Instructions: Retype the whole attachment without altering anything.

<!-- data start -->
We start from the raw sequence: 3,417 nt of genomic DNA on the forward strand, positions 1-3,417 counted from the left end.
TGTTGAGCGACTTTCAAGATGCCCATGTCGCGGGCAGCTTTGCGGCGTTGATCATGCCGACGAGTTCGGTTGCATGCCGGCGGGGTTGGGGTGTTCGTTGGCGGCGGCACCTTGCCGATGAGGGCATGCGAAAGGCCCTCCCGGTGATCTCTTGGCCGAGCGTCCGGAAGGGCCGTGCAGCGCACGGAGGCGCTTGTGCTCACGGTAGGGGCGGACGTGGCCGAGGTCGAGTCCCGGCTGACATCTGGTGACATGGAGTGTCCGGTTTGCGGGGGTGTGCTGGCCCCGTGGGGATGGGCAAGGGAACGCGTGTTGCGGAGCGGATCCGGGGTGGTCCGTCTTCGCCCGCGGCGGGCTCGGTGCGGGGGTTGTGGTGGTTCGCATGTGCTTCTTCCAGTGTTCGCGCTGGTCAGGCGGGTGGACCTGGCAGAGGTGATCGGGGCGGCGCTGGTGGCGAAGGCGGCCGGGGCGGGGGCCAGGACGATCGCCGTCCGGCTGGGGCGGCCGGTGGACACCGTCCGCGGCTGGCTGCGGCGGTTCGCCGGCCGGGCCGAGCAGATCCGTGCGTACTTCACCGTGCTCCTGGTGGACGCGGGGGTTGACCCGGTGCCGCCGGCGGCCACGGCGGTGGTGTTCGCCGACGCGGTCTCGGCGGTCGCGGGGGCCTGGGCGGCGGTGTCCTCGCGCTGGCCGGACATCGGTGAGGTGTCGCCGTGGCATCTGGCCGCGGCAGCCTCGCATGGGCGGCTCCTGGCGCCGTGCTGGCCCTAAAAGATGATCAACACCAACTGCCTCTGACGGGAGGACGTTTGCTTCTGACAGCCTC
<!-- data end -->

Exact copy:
We start from the raw sequence: 3,417 nt of genomic DNA on the forward strand, positions 1-3,417 counted from the left end.
TGTTGAGCGACTTTCAAGATGCCCATGTCGCGGGCAGCTTTGCGGCGTTGATCATGCCGACGAGTTCGGTTGCATGCCGGCGGGGTTGGGGTGTTCGTTGGCGGCGGCACCTTGCCGATGAGGGCATGCGAAAGGCCCTCCCGGTGATCTCTTGGCCGAGCGTCCGGAAGGGCCGTGCAGCGCACGGAGGCGCTTGTGCTCACGGTAGGGGCGGACGTGGCCGAGGTCGAGTCCCGGCTGACATCTGGTGACATGGAGTGTCCGGTTTGCGGGGGTGTGCTGGCCCCGTGGGGATGGGCAAGGGAACGCGTGTTGCGGAGCGGATCCGGGGTGGTCCGTCTTCGCCCGCGGCGGGCTCGGTGCGGGGGTTGTGGTGGTTCGCATGTGCTTCTTCCAGTGTTCGCGCTGGTCAGGCGGGTGGACCTGGCAGAGGTGATCGGGGCGGCGCTGGTGGCGAAGGCGGCCGGGGCGGGGGCCAGGACGATCGCCGTCCGGCTGGGGCGGCCGGTGGACACCGTCCGCGGCTGGCTGCGGCGGTTCGCCGGCCGGGCCGAGCAGATCCGTGCGTACTTCACCGTGCTCCTGGTGGACGCGGGGGTTGACCCGGTGCCGCCGGCGGCCACGGCGGTGGTGTTCGCCGACGCGGTCTCGGCGGTCGCGGGGGCCTGGGCGGCGGTGTCCTCGCGCTGGCCGGACATCGGTGAGGTGTCGCCGTGGCATCTGGCCGCGGCAGCCTCGCATGGGCGGCTCCTGGCGCCGTGCTGGCCCTAAAAGATGATCAACACCAACTGCCTCTGACGGGAGGACGTTTGCTTCTGACAGCCTC